Another food that is great for our brain health, and can potentially support our mental health are berries. All different types of berries are really good for us. The compounds that give berries their unique colours are also really great for our health. They help to reduce inflammation and promote good brain function and mood. They’re great to add to smoothies, on top of your breakfast or just enjoyed by themselves as a snack.
Here’s a fun one! Dark Chocolate. There’s a study that came out earlier this year where researchers compared people who ate no chocolate to people who ate 70% dark chocolate to people who ate 85% dark chocolate. They found the people who were eating the 85% dark chocolate had significantly improved mood. The researchers think this was due to compounds called polyphenols in the chocolate that help feed the good bacteria in our gut which can then support our mental health through our gut-brain connection. The key here is to go for the darkest chocolate possible as it is higher in these polyphenols!
Eat The Rainbow
Another thing to think about is eating the rainbow – just eating a lot of different coloured fruits and vegetables. All these different coloured fruits and vegetables have tons of beneficial nutrients and compounds, not just for our mental health but for our physical health as well. They can help to reduce inflammation in our bodies and help us to just generally feel better as we’re getting a broad intake of essential nutrients that we need to stay healthy in our bodies and minds.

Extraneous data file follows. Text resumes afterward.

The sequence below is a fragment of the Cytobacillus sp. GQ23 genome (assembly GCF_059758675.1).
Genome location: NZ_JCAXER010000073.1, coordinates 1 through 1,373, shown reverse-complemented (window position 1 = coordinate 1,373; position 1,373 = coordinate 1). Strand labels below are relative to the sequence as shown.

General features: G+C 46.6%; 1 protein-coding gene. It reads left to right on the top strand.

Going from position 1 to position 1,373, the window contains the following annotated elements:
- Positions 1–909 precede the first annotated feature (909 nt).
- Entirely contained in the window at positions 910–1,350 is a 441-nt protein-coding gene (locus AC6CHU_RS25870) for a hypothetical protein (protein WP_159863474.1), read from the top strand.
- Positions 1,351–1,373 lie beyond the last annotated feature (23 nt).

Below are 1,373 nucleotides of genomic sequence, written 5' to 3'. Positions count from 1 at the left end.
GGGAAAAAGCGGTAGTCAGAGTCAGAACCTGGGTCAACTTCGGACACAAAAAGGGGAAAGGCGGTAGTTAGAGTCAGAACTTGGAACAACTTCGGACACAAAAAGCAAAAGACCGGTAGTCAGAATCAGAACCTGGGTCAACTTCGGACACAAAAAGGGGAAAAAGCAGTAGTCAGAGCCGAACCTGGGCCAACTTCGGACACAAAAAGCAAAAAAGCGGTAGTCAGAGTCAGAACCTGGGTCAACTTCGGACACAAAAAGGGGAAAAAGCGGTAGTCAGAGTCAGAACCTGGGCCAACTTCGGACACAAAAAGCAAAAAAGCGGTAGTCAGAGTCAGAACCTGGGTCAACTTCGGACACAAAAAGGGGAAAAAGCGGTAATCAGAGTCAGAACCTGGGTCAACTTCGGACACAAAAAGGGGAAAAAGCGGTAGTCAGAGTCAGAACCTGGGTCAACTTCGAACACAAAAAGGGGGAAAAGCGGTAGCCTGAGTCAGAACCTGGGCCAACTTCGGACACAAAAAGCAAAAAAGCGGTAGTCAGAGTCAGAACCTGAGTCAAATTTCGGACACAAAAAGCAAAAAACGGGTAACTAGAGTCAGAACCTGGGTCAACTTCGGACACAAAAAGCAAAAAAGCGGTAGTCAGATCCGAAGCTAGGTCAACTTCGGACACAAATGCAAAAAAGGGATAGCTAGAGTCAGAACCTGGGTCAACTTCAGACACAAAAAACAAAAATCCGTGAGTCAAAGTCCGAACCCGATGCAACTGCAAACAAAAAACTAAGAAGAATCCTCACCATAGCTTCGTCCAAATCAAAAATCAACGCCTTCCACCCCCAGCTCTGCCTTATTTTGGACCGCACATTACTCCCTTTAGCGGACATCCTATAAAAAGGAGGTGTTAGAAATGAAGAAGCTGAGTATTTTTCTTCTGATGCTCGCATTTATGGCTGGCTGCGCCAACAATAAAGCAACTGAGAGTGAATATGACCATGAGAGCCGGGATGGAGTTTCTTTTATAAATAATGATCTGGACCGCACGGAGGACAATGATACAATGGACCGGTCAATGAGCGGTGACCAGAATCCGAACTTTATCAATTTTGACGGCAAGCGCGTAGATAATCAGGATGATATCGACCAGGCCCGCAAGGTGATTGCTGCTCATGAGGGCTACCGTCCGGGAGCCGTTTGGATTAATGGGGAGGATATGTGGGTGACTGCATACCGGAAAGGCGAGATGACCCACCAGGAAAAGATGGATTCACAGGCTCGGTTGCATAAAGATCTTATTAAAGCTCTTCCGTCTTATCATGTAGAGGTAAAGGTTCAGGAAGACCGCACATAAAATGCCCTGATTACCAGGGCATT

Diversity of Plants for Gut Health
Relating to the above point – just eating a diverse range of whole plant foods. This is a key for our gut health, and for optimum mental health. Try to eat a diverse range of whole plant foods like fruits, vegetables, nuts, seeds, legumes (like chickpeas, beans, lentils) and whole grains. They contain fibre that feeds the beneficial bacteria in our gut so they can produce compounds that are really beneficial for our mental health.
Focus on Essential Healthy Fats
The final tip is just making sure you are getting some good essential fats in your diet. This is important for supporting our mental health. Including things like nuts and seeds in your diet is a good option especially ones like flax seeds, walnuts, chia seeds and hemp seeds that are high in essential omega 3s as well as things like avocados and olives or even olive oil that contain other essential fats. You could also look at taking a vegan algae oil supplement that contains the long chain omega 3 molecules EPA and DHA that are needed for our brain health.
When we’re looking at a healthy diet to support mental health we know from the research, people who are eating more whole foods including things like fruits, vegetables, nuts, seeds, legumes, whole grains and less processed foods have the best mental health. If you’re making a shift in this direction know that you’re making a positive step in supporting your mental health.
Let’s keep it simple and just know that diet is another tool you can have to support your mental health alongside all of the other things that are really important too, like sleep, exercise and working with a professional if you need help.
If you’re looking for further support with your nutrition and mental health, I am a qualified nutritionist with a background in Psychology. Contact me today to book your free discovery call and talk about options for better wellbeing along with individualised plans tailored just for you!